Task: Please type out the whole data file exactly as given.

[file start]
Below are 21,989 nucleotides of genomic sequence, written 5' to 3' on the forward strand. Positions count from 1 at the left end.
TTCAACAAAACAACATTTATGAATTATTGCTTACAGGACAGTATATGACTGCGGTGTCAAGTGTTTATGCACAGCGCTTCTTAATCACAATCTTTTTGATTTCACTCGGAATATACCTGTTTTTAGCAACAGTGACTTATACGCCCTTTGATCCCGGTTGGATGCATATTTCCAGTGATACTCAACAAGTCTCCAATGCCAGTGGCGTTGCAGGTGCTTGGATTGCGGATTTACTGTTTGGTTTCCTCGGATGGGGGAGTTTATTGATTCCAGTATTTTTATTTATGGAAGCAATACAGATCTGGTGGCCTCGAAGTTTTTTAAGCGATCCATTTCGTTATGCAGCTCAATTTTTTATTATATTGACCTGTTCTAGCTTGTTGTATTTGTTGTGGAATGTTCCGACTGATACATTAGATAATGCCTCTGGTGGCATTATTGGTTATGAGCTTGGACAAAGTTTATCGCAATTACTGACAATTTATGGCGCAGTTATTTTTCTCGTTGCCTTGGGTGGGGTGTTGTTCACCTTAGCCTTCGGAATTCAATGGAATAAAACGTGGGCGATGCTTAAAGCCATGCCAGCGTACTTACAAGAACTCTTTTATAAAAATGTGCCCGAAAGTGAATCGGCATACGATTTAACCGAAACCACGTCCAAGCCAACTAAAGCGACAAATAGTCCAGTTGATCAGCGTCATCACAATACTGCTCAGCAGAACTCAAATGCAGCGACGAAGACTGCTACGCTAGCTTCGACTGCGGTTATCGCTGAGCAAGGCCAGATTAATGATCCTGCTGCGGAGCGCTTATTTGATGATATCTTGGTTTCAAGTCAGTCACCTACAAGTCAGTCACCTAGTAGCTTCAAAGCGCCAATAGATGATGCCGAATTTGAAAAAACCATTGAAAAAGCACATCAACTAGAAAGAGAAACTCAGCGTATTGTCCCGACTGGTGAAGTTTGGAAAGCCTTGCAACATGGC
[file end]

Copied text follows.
Below are 21,989 nucleotides of genomic sequence, written 5' to 3' on the forward strand. Positions count from 1 at the left end.
TTCAACAAAACAACATTTATGAATTATTGCTTACAGGACAGTATATGACTGCGGTGTCAAGTGTTTATGCACAGCGCTTCTTAATCACAATCTTTTTGATTTCACTCGGAATATACCTGTTTTTAGCAACAGTGACTTATACGCCCTTTGATCCCGGTTGGATGCATATTTCCAGTGATACTCAACAAGTCTCCAATGCCAGTGGCGTTGCAGGTGCTTGGATTGCGGATTTACTGTTTGGTTTCCTCGGATGGGGGAGTTTATTGATTCCAGTATTTTTATTTATGGAAGCAATACAGATCTGGTGGCCTCGAAGTTTTTTAAGCGATCCATTTCGTTATGCAGCTCAATTTTTTATTATATTGACCTGTTCTAGCTTGTTGTATTTGTTGTGGAATGTTCCGACTGATACATTAGATAATGCCTCTGGTGGCATTATTGGTTATGAGCTTGGACAAAGTTTATCGCAATTACTGACAATTTATGGCGCAGTTATTTTTCTCGTTGCCTTGGGTGGGGTGTTGTTCACCTTAGCCTTCGGAATTCAATGGAATAAAACGTGGGCGATGCTTAAAGCCATGCCAGCGTACTTACAAGAACTCTTTTATAAAAATGTGCCCGAAAGTGAATCGGCATACGATTTAACCGAAACCACGTCCAAGCCAACTAAAGCGACAAATAGTCCAGTTGATCAGCGTCATCACAATACTGCTCAGCAGAACTCAAATGCAGCGACGAAGACTGCTACGCTAGCTTCGACTGCGGTTATCGCTGAGCAAGGCCAGATTAATGATCCTGCTGCGGAGCGCTTATTTGATGATATCTTGGTTTCAAGTCAGTCACCTACAAGTCAGTCACCTAGTAGCTTCAAAGCGCCAATAGATGATGCCGAATTTGAAAAAACCATTGAAAAAGCACATCAACTAGAAAGAGAAACTCAGCGTATTGTCCCGACTGGTGAAGTTTGGAAAGCCTTGCAACATGGC